A small Python package for ODE solving and mathematical modelling.
Project description
This is the odeexplorer Python package, a small library designed for solving, fast prototyping and visualization of systems of ordinary differential equations (ODEs).
Installation
This project is listed on PyPI, the Python Package Index. To obtain it via PyPI, run
pip install odeexplorer
It is very much advised to do this inside of a virtual environment to avoid bloating your system's own Python installation. A popular option for working with virtual environments is virtualenvwrapper.
Quickstart with Examples
For a very quick introduction to the main functionalities of this package, check out the ode_explorer.examples
folder. More examples will be gradually added  if you have a suggestion, or you want to contribute your own, feel free to send me a message!
Some of the examples require a Jupyter installation. To install Jupyter Notebook or Jupyter Lab, run the following inside your created virtual environment:
pip install notebook ## < for Jupyter Notebook
pip install jupyterlab ## < for Jupyter Lab
It may also be required to install matplotlib for visualization, which can be done by running pip install matplotlib
.
Introduction and main functionalities
Models
Many processes in nature like radioactive decay, chemical reactions or classical mechanics can be characterized by ordinary differential equations (ODEs). Solving these equations for a process then directly gives a prediction of its evolution.
The number of equations that actually have closed form solutions available is actually a small minority; hence, numerical methods need to be developed to simulate more complex processes with correspondingly complex equations.
An ordinary differential equation is usually written in literature as
y' = f(t, y),
where f(t,y)
is called the model. Based on that intuition, odeexplorer exposes the ODEModel
class, which is a small wrapper around a standard Python callable with signature
f(t: float, y: float or np.ndarray, **kwargs)
where you can add special parameters for your model like reaction constants, decay rates etc. via Python's kwargs paradigm.
Integrators and step functions
Solving ordinary differential equations in the computer happens by numerical integration. A popular method of solving ODEs are the singlestep methods, which also encompass RungeKutta methods among others.
odeexplorer handles numerical integration by exposing an Integrator object. It has some internal state that facilitates logging among other things, and exposes two main integration APIs, integrate_const
and integrate_adaptively
. The former can be used to integrate an ODE using a fixed step size h, while the latter can be equipped with a step size controlling mechanism, which chooses a step size based on local error estimates. For more information, check out the textbook by Hairer, Wanner and Nørsett.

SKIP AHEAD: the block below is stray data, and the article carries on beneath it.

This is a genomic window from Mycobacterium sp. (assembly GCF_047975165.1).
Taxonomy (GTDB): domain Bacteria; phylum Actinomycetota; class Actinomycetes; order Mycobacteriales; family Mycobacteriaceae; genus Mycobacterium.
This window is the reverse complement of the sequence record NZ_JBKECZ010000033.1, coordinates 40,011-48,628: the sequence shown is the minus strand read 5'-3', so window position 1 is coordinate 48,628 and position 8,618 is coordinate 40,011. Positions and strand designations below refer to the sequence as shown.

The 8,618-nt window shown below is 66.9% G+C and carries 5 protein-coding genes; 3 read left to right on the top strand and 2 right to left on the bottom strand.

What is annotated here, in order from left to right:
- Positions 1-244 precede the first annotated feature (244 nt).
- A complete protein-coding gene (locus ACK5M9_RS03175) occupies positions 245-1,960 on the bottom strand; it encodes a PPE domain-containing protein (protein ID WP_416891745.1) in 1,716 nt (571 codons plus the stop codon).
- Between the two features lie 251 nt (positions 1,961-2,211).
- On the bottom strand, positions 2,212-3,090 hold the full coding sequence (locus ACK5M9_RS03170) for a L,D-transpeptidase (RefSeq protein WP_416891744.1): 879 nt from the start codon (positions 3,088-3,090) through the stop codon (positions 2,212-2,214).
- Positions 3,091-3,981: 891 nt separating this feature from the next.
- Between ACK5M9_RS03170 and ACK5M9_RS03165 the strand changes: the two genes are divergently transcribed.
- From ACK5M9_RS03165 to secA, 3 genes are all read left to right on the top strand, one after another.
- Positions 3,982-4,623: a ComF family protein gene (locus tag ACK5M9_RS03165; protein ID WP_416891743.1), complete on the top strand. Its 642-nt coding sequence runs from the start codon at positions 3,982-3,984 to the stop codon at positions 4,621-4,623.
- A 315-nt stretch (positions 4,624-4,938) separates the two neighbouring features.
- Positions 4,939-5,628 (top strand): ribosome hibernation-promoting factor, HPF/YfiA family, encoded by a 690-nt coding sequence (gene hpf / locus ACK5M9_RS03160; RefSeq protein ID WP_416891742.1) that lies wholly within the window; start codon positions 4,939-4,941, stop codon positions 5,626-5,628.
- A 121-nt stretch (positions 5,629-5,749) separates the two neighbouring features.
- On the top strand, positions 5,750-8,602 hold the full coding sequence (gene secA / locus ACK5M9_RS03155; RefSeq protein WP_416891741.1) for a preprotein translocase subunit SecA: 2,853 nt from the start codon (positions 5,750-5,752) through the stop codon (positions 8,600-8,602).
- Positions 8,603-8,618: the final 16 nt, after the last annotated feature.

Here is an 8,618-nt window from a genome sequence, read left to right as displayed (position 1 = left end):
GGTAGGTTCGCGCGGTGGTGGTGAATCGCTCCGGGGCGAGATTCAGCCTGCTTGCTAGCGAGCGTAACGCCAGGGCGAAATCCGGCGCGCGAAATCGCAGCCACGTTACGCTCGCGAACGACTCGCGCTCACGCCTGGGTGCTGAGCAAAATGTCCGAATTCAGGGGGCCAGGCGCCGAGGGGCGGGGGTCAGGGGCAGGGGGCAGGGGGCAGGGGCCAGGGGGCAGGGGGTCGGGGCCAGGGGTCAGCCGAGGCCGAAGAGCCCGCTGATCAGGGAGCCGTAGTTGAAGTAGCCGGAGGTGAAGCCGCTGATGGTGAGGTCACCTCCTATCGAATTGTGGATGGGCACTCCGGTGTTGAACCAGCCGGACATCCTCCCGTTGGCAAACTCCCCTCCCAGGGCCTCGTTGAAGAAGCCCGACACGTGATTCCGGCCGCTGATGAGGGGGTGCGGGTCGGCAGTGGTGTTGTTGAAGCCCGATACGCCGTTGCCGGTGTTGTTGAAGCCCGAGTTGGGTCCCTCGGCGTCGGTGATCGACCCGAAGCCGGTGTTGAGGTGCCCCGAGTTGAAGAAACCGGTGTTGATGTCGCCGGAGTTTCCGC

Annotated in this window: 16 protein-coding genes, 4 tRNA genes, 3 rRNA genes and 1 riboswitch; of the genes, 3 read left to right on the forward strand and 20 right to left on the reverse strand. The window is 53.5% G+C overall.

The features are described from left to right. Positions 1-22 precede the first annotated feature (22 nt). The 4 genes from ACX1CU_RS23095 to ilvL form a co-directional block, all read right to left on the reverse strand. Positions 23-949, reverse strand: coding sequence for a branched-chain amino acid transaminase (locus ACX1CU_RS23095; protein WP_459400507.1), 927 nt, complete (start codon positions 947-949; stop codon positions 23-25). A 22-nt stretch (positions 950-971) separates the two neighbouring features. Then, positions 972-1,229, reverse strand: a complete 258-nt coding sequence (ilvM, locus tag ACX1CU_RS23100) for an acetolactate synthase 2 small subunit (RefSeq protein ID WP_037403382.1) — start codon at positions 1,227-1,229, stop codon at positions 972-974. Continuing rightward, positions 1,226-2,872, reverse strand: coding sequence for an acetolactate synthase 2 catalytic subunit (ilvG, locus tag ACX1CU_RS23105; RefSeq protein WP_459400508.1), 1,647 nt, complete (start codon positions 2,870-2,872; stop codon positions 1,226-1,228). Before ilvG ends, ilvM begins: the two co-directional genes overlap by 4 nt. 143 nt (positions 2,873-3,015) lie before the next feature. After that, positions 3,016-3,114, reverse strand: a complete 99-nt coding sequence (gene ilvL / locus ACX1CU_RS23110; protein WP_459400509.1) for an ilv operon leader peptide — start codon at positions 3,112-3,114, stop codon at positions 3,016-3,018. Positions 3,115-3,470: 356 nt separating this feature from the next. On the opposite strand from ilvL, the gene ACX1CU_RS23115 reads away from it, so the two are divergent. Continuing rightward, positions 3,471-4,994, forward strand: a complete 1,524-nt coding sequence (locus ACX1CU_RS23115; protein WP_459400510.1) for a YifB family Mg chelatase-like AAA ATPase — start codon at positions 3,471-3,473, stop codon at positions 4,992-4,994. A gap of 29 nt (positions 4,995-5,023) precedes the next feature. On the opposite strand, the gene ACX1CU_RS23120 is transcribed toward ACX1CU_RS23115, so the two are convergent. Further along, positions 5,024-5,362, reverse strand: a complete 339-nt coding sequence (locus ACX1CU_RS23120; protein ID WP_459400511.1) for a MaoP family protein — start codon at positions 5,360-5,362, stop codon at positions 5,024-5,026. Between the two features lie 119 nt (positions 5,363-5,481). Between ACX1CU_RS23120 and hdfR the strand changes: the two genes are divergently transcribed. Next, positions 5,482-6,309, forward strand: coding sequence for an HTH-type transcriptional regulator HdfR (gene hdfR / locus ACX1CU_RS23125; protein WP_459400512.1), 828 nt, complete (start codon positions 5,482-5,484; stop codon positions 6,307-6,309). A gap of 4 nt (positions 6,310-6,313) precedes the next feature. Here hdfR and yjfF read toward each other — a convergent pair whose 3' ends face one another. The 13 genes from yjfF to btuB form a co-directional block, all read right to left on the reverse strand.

Step functions are used to advance models in time during numerical integration. These methods usually differ in computational complexity and order of consistency; as a rule of thumb, a more accurate solution requires more computational work (as one might expect).
odeexplorer provides a StepFunction
Interface that is built exactly for this purpose. Adding your own step functions is very simple  it requires only one of the following:
 Subclass the
StepFunction
base class and override itsforward
method to calculate the estimate.  Initialize one of the template classes in
ode_explorer.stepfunctions.templates
with your chosen arguments.
Since most step functions originate from families of methods (e.g. explicit/implicit RK methods, linear multistep methods), they can be templated rather well  templates for some of the most common step function families are given in ode_explorer.stepfunctions.templates
.
Callbacks and metrics
The main design emphasis of this library is that you can heavily customize your experiments to your liking. Two of the main instruments for this are callbacks and metrics.
Callbacks are designed to hook into the control flow of the numerical integration; odeexplorer exposes a Callback
interface which is basically a callable with state. This concept may be familiar to users of ML libraries of scikitlearn and Tensorflow, which were the main inspiration behind this. You can do many things with callbacks, like logging, broadcasting your solver's intermittent results via websocket, check for NaN values  this is where your creativity comes in!
The same applies to metrics (with the corresponding Metric
interface), which are also callables that can be used to compute quantities of interest after each step. Possible use cases include distance to a known ODE solution for sanity checking a step function, logging accepted and rejected steps in a step size control setting, or tracking of a first integral in a Hamiltonian system  again, the possibilities are really vast, so try it out!
Step size control
Step size control is something like an art form  you can use the builtin StepSizeController
interface to build your own.
Testing
Testing is still a work in progress, but will be added gradually.
Planned features for upcoming releases
Some more feature plans that are in the mix for this library:
 Visualizations, Dashboard
 GPU support using JAX / XLA
 More builtin callbacks / metrics
 Boundary value problems (BVPs)
 DifferentialAlgebraic Equations (DAEs)
 Run caching / reuse, warm starting
Project details
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